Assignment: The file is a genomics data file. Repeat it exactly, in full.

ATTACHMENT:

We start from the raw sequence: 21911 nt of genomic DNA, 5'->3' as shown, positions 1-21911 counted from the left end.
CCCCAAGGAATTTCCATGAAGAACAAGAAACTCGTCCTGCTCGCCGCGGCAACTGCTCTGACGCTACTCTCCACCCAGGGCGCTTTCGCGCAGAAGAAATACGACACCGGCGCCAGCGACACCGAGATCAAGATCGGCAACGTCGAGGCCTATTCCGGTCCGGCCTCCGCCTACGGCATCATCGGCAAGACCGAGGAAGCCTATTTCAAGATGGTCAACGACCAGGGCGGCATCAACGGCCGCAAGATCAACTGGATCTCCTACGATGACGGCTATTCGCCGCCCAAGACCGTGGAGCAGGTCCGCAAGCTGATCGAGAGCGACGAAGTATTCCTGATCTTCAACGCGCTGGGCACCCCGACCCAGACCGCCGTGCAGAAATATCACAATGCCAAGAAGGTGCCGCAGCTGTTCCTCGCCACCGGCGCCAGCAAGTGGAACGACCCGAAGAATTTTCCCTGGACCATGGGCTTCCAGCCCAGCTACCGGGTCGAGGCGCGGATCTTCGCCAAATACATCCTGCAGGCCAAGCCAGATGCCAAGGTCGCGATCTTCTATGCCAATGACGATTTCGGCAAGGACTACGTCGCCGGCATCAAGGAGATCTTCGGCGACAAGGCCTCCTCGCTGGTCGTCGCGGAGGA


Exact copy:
We start from the raw sequence: 21911 nt of genomic DNA, 5'->3' as shown, positions 1-21911 counted from the left end.
CCCCAAGGAATTTCCATGAAGAACAAGAAACTCGTCCTGCTCGCCGCGGCAACTGCTCTGACGCTACTCTCCACCCAGGGCGCTTTCGCGCAGAAGAAATACGACACCGGCGCCAGCGACACCGAGATCAAGATCGGCAACGTCGAGGCCTATTCCGGTCCGGCCTCCGCCTACGGCATCATCGGCAAGACCGAGGAAGCCTATTTCAAGATGGTCAACGACCAGGGCGGCATCAACGGCCGCAAGATCAACTGGATCTCCTACGATGACGGCTATTCGCCGCCCAAGACCGTGGAGCAGGTCCGCAAGCTGATCGAGAGCGACGAAGTATTCCTGATCTTCAACGCGCTGGGCACCCCGACCCAGACCGCCGTGCAGAAATATCACAATGCCAAGAAGGTGCCGCAGCTGTTCCTCGCCACCGGCGCCAGCAAGTGGAACGACCCGAAGAATTTTCCCTGGACCATGGGCTTCCAGCCCAGCTACCGGGTCGAGGCGCGGATCTTCGCCAAATACATCCTGCAGGCCAAGCCAGATGCCAAGGTCGCGATCTTCTATGCCAATGACGATTTCGGCAAGGACTACGTCGCCGGCATCAAGGAGATCTTCGGCGACAAGGCCTCCTCGCTGGTCGTCGCGGAGGA